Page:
My erstwhile Golf Digest colleague Peter Andrews once wrote that golf clubs should allow their employees to throw out one member per year—a policy that would beneficially shrink the game’s stock of fairway sociopaths, and improve behavior all around. For a few years, some clubs would have the equivalent of an expulsion waiting list, as staff members worked their way through local backlogs of gripers, moochers, abusers, needlers, no-shows, and under-tippers. Eventually, though, a lasting tranquility would be achieved.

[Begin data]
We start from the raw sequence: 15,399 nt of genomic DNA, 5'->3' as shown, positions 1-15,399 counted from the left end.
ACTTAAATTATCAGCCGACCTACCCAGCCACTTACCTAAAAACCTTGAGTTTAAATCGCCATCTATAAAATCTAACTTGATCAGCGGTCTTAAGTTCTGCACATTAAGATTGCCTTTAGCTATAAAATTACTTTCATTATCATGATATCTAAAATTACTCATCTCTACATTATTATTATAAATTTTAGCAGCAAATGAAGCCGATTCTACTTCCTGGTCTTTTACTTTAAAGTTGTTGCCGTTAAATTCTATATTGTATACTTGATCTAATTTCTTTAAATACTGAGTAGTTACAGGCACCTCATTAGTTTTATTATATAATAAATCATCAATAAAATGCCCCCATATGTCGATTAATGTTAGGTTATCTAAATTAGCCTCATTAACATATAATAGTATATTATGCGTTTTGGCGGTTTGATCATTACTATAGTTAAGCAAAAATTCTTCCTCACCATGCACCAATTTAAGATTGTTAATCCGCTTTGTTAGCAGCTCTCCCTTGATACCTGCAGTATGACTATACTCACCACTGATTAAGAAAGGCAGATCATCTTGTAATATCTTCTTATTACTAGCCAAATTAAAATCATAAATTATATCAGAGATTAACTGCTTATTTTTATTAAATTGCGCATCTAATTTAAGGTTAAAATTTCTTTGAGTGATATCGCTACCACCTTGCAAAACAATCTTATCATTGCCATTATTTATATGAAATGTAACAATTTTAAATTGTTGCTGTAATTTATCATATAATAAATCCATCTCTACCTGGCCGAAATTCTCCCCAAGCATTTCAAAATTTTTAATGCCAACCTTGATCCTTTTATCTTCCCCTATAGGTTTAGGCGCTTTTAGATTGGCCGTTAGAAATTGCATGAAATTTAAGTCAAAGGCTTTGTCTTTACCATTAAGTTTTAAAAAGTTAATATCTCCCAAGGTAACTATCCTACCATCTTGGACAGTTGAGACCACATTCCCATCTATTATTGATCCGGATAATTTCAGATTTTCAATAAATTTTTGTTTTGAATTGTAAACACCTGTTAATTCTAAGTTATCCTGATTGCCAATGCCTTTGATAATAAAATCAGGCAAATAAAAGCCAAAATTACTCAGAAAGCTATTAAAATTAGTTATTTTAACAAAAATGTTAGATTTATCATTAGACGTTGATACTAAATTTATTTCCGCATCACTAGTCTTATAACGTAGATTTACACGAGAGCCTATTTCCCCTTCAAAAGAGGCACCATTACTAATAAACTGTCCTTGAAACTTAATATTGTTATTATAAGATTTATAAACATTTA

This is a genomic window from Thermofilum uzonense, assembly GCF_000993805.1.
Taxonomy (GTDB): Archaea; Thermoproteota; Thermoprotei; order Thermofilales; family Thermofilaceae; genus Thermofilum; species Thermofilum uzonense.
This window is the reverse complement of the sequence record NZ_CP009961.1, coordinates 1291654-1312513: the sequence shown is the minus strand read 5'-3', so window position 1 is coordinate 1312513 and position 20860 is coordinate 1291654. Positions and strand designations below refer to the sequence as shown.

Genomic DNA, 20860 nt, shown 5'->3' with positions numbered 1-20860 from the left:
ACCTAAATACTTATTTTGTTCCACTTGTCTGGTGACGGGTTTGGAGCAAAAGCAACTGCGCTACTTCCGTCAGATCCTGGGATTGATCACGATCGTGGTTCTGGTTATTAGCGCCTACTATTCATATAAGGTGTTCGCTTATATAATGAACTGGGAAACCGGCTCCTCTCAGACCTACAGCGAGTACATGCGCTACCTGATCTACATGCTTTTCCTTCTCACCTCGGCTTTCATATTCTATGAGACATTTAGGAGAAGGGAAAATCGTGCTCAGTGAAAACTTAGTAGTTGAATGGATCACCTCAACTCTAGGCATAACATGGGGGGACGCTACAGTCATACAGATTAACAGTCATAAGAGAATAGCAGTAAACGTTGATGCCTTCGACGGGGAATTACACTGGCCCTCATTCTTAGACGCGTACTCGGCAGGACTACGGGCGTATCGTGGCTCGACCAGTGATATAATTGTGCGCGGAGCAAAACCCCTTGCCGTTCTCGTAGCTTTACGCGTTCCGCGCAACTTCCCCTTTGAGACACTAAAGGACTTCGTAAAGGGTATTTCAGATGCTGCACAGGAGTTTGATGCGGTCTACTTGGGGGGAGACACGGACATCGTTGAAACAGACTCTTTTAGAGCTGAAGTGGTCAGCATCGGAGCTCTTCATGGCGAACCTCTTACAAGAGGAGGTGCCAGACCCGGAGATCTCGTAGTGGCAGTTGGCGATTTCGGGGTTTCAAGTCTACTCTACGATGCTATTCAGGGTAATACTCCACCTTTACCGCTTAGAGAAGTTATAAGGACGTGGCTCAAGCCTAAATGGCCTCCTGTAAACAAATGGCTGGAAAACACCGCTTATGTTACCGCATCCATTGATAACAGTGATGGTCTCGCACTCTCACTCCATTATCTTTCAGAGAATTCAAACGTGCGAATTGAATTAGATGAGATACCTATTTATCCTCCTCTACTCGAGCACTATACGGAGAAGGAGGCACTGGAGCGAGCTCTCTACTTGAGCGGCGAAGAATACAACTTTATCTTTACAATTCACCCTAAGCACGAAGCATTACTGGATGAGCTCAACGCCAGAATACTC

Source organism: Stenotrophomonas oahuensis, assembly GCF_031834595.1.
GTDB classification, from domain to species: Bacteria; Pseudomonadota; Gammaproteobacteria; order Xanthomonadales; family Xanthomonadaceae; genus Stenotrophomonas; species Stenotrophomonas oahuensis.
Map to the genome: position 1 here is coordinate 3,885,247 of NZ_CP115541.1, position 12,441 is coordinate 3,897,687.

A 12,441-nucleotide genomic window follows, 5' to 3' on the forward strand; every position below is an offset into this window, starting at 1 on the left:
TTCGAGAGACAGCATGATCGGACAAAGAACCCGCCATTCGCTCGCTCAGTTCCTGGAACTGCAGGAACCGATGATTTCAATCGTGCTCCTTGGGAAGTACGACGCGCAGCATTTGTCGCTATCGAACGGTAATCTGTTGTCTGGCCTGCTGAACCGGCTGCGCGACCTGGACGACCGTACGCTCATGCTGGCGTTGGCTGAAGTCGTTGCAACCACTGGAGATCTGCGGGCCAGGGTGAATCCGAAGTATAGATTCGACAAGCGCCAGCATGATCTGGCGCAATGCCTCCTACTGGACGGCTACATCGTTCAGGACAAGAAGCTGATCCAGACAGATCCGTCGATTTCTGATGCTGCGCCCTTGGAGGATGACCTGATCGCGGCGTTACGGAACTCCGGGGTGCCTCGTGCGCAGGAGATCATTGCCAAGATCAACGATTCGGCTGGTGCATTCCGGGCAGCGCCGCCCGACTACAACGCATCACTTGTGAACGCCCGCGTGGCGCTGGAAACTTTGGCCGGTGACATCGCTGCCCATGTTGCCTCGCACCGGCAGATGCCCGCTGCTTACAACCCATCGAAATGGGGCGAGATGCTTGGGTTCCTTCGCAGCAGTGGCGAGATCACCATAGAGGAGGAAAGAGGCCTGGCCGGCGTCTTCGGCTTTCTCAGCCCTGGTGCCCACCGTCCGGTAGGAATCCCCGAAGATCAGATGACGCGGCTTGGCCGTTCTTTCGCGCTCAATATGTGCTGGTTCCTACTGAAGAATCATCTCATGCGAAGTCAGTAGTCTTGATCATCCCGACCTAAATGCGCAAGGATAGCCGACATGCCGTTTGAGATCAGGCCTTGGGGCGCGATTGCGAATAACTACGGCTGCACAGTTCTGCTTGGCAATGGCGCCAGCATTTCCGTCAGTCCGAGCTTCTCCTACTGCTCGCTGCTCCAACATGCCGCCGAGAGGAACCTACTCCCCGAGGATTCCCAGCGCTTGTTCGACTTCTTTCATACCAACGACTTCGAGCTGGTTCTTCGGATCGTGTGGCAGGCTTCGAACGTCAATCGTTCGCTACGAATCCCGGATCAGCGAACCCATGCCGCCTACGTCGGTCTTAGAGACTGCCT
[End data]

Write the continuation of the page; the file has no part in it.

In 2009, I wrote about Flint Hills National Golf Club, near Wichita, Kansas. The club’s founder, Tom Devlin, told me how he makes membership decisions. “You’ll laugh,” he said, “but what we like to do is call the shoeshine guy at the prospective member’s club, because it’s the servers and the locker-room attendants who can really tell you what kind of person somebody is. I don’t want to talk to the owners, because those kinds of guys always treat the owners great. I want to talk to the help. Because, if you think about it, if a guy is good to a locker-room attendant, he’s probably a pretty good person. And I can promise you that if you treat our employees poorly we’ll find out, and you won’t be a member for long.”